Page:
I understand where this is coming from, but I’m not sure I would trust a legislature to fairly determine which organizations deserve a tax exemption more than the courts.
If such an amendment were to ever pass, I imagine lobbyists who represent nonprofits in the state capitol would see a nice little uptick in their business.
In case you missed it, the House Ways and Means Committee released a 558-page (!) report earlier this month detailing a range of options for overhauling the tax code. For those of us who work in the nonprofit sector, the report is of some significance because it summarizes all of the proposals for limiting or changing the charitable tax deduction that have been bandied about over the last several years. A recent article in the Chronicle of Philanthropy helpfully pointed out that the section on charitable giving begins on page 491.
Offering fee-based services for those who can afford it, in order to generate income to support free ESL/literacy services for those who can’t, makes a lot of sense—especially contracts with other organizations and businesses for custom-designed services. This isn’t a new idea, but it’s probably something more organizations that provide community-based literacy instruction ought to be looking at. I just can’t see a scenario in the near future in which government funding (federal, state, or local) for adult literacy or ESL is likely to substantially increase, and growth in foundation and charitable giving in general is likely to continue to be pretty flat. At the same time, immigration reform appears to have at least a reasonable chance of passage in the near future, and if it does, that will likely open up even more opportunities for fee-based English language instruction and translation services.
I was planning to return to the charitable tax deduction issue again at some point—specifically, I wanted to delve again into the the tendency of several high-profile, Washington-based nonprofit umbrella groups to focus more on protecting the charitable deduction than advocating against budget cuts or for new revenue. But Patrick Lester, writing for the Nonprofit Quarterly, has already done a better job with this topic than I would have:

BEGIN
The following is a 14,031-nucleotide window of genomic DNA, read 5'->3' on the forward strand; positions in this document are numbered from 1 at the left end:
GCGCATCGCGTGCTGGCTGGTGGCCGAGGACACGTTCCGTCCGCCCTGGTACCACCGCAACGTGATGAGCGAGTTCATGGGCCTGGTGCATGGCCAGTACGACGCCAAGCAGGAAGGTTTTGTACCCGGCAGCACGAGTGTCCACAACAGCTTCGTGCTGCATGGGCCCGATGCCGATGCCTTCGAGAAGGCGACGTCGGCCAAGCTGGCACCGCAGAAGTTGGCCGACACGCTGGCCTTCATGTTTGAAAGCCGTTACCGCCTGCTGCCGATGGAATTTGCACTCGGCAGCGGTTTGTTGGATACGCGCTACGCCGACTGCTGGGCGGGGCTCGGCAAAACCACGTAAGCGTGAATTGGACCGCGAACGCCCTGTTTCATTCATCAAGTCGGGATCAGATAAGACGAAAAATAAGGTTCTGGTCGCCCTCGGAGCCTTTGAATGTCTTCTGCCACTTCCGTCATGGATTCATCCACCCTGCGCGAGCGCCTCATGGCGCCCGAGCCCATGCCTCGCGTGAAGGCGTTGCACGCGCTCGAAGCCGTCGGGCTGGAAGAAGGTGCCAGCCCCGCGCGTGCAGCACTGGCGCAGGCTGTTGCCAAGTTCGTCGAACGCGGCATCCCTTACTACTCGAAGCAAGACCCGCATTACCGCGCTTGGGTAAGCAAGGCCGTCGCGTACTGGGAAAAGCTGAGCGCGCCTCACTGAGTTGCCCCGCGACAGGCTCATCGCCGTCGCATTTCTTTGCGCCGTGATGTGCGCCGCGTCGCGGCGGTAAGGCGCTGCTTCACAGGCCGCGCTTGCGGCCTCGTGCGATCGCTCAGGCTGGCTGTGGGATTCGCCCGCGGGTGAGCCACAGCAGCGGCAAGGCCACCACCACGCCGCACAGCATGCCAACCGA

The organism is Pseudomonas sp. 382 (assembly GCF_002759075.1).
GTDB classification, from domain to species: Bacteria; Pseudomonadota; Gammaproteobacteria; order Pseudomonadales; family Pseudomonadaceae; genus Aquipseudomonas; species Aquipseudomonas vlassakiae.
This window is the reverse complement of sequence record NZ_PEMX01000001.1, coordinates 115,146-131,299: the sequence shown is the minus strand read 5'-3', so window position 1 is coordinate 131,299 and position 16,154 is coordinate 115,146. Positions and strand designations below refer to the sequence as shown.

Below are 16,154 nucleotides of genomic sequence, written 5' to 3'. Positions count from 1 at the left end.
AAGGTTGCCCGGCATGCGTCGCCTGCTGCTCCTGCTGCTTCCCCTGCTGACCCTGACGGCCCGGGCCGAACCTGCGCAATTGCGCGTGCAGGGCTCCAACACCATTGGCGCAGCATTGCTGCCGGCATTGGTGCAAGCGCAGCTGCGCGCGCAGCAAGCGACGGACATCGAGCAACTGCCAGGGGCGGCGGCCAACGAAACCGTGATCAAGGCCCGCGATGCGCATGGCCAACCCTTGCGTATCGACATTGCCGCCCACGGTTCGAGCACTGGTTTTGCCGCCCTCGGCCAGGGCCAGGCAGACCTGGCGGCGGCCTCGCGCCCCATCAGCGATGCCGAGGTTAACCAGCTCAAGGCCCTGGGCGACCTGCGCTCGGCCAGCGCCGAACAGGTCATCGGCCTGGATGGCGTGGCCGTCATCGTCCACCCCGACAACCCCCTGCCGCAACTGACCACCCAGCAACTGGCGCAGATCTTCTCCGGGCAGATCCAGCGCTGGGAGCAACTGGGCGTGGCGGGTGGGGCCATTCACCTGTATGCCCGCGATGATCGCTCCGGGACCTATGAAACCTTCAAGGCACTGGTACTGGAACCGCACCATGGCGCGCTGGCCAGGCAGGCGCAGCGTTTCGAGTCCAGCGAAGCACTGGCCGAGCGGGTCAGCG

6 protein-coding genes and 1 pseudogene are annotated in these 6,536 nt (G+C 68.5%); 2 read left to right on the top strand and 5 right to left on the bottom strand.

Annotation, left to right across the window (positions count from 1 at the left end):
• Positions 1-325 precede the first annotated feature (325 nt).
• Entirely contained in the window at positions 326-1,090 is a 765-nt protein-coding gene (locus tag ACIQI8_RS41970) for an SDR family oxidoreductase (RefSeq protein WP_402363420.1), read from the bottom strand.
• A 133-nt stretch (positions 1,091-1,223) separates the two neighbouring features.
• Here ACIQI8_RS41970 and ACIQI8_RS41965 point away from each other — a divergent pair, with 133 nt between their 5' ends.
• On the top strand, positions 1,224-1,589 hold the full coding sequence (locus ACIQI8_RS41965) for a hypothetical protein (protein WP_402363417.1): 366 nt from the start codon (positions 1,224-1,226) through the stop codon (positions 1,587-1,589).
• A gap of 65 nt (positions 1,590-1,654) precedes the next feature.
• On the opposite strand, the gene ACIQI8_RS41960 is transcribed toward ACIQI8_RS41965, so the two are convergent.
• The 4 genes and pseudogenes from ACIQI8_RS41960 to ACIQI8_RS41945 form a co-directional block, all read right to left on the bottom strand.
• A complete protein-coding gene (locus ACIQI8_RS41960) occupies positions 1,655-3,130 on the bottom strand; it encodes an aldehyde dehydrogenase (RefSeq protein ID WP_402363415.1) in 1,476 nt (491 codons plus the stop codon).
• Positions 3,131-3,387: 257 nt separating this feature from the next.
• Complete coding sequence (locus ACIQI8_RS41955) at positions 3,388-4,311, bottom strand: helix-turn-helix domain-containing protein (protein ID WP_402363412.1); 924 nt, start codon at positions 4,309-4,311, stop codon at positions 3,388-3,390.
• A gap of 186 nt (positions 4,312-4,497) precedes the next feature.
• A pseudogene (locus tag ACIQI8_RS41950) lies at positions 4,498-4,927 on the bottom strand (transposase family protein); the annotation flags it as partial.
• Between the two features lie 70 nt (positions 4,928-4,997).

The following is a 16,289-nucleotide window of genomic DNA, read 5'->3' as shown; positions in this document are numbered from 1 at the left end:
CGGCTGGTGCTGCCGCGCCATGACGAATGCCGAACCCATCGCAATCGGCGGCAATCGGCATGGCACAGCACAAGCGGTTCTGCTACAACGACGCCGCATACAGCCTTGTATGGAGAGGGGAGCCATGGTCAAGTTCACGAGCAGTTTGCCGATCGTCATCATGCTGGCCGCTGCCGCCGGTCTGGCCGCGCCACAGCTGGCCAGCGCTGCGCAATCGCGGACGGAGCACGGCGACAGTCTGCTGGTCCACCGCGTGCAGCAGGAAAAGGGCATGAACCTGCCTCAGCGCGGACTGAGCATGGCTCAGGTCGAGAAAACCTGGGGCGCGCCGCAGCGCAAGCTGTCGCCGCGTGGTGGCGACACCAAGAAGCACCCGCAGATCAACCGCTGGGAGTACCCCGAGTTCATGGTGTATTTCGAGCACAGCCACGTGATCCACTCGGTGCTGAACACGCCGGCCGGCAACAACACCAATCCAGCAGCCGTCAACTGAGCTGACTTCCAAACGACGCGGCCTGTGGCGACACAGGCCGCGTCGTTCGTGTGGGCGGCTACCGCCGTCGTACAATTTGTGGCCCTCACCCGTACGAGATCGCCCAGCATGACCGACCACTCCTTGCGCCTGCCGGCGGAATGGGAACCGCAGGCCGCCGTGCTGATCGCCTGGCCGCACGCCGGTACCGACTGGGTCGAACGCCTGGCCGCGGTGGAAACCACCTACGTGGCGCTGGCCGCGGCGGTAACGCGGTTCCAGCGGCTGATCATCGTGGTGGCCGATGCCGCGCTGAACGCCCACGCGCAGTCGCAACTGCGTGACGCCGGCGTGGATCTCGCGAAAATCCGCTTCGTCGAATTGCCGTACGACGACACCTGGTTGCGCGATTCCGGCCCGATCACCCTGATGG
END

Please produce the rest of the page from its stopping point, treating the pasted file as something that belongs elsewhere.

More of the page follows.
This narrow focus on the charitable deduction drew criticism from some in the nonprofit community, including Aaron Dorfman at NCRP. “Policies that incentivize charitable giving are important,” he wrote, “but nonprofits should be far more concerned about several other elements of the fiscal cliff negotiations. Our number one priority should be to raise tax rates on the wealthy by allowing the Bush tax cuts to expire for Americans earning more than $250,000 per year. We should also seek to prevent cuts to vital programs that serve poor and elderly Americans and to secure strategic investments that stimulate the economy and create jobs.”
Dorfman is right. According to the National Center for Charitable Statistics, public charities that filed annual 990 forms with the IRS in 2010 derived about a third (32.2 percent) of their revenue from government sources, including grants and fees for service from government sources, such as Medicare and Medicaid. By comparison, these same charities drew 13.3 percent of their funding from private contributions. (my emphasis)
Lester also cites a 2010 Urban Institute study of human service nonprofits that found an even higher level of dependence on public funding among these groups—about 65% of total revenues.
Lester writes: “It is clear from these numbers that large swaths of the nonprofit sector are substantially dependent upon government funding.” He goes on to ask why so many mainstream nonprofit organizations have not been advocating on the broader set of federal budget issues, particularly cuts to services for the poor, and offers some interesting explanations. If you are at all interested in this issue, be sure to read the whole piece.